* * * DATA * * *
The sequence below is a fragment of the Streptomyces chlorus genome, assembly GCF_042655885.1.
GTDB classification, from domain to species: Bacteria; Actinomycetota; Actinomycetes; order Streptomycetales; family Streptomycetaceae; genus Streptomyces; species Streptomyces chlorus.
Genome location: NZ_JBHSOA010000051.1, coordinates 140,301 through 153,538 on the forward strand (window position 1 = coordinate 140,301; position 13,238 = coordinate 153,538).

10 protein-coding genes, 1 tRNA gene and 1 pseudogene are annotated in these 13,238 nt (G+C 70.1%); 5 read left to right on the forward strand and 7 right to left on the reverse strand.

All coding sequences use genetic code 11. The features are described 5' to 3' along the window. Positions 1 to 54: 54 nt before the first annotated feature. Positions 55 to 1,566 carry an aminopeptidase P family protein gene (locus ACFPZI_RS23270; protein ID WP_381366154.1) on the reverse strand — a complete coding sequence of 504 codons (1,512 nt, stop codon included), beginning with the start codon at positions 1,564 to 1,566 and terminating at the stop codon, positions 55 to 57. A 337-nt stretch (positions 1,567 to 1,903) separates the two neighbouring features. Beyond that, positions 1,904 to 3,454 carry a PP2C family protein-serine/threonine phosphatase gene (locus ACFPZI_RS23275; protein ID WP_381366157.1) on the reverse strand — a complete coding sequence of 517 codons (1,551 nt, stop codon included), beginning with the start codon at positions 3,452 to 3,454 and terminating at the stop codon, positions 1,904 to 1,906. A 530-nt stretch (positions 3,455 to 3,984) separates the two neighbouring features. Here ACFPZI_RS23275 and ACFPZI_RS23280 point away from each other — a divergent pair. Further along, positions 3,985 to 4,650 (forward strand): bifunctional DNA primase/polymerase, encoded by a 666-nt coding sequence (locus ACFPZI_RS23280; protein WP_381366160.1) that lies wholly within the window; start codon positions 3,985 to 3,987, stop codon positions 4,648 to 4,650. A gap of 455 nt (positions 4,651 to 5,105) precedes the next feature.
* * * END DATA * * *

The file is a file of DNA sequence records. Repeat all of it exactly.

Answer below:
The sequence below is a fragment of the Streptomyces chlorus genome, assembly GCF_042655885.1.
GTDB classification, from domain to species: Bacteria; Actinomycetota; Actinomycetes; order Streptomycetales; family Streptomycetaceae; genus Streptomyces; species Streptomyces chlorus.
Genome location: NZ_JBHSOA010000051.1, coordinates 140,301 through 153,538 on the forward strand (window position 1 = coordinate 140,301; position 13,238 = coordinate 153,538).

10 protein-coding genes, 1 tRNA gene and 1 pseudogene are annotated in these 13,238 nt (G+C 70.1%); 5 read left to right on the forward strand and 7 right to left on the reverse strand.

All coding sequences use genetic code 11. The features are described 5' to 3' along the window. Positions 1 to 54: 54 nt before the first annotated feature. Positions 55 to 1,566 carry an aminopeptidase P family protein gene (locus ACFPZI_RS23270; protein ID WP_381366154.1) on the reverse strand — a complete coding sequence of 504 codons (1,512 nt, stop codon included), beginning with the start codon at positions 1,564 to 1,566 and terminating at the stop codon, positions 55 to 57. A 337-nt stretch (positions 1,567 to 1,903) separates the two neighbouring features. Beyond that, positions 1,904 to 3,454 carry a PP2C family protein-serine/threonine phosphatase gene (locus ACFPZI_RS23275; protein ID WP_381366157.1) on the reverse strand — a complete coding sequence of 517 codons (1,551 nt, stop codon included), beginning with the start codon at positions 3,452 to 3,454 and terminating at the stop codon, positions 1,904 to 1,906. A 530-nt stretch (positions 3,455 to 3,984) separates the two neighbouring features. Here ACFPZI_RS23275 and ACFPZI_RS23280 point away from each other — a divergent pair. Further along, positions 3,985 to 4,650 (forward strand): bifunctional DNA primase/polymerase, encoded by a 666-nt coding sequence (locus ACFPZI_RS23280; protein WP_381366160.1) that lies wholly within the window; start codon positions 3,985 to 3,987, stop codon positions 4,648 to 4,650. A gap of 455 nt (positions 4,651 to 5,105) precedes the next feature.